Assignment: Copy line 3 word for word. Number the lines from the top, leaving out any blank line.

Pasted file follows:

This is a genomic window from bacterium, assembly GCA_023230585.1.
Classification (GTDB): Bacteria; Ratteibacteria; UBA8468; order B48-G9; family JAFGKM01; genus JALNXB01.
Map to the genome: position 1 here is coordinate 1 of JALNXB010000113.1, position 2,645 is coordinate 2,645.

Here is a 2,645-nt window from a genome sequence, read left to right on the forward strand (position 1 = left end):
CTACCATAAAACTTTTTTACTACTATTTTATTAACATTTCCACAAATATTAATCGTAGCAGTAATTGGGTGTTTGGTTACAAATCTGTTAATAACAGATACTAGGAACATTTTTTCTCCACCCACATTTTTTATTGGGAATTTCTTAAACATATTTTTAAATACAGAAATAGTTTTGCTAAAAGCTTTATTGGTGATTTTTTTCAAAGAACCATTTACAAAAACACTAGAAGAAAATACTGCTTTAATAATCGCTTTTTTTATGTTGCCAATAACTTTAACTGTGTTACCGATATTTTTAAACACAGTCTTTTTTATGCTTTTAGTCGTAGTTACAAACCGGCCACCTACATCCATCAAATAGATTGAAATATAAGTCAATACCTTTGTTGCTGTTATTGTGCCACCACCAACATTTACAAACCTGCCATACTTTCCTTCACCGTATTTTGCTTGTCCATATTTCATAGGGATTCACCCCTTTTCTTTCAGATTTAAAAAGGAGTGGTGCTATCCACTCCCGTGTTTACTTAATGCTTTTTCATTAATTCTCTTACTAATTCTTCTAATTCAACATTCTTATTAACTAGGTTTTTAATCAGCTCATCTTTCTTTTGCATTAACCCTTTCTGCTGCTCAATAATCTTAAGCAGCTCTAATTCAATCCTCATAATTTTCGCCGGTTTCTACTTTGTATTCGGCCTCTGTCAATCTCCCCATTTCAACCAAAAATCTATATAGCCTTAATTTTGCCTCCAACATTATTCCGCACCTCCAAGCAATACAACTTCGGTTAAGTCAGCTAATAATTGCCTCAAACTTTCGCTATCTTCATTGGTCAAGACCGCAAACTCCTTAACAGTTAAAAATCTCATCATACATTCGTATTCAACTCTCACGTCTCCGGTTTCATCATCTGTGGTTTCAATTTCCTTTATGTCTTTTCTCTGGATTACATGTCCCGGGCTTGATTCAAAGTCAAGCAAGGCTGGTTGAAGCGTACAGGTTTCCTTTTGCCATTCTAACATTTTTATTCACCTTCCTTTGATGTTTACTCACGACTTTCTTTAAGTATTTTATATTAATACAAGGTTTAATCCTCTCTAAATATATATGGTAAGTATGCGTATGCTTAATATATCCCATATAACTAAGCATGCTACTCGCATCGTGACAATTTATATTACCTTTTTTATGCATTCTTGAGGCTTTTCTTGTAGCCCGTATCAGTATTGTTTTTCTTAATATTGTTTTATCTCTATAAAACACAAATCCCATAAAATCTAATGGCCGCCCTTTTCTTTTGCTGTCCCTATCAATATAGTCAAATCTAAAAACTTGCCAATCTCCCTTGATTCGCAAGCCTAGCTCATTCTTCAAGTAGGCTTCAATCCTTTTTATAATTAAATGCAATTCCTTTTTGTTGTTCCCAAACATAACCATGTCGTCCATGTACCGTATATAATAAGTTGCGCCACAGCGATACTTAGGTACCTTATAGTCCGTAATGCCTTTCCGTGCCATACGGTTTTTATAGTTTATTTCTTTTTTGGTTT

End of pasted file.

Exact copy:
Map to the genome: position 1 here is coordinate 1 of JALNXB010000113.1, position 2,645 is coordinate 2,645.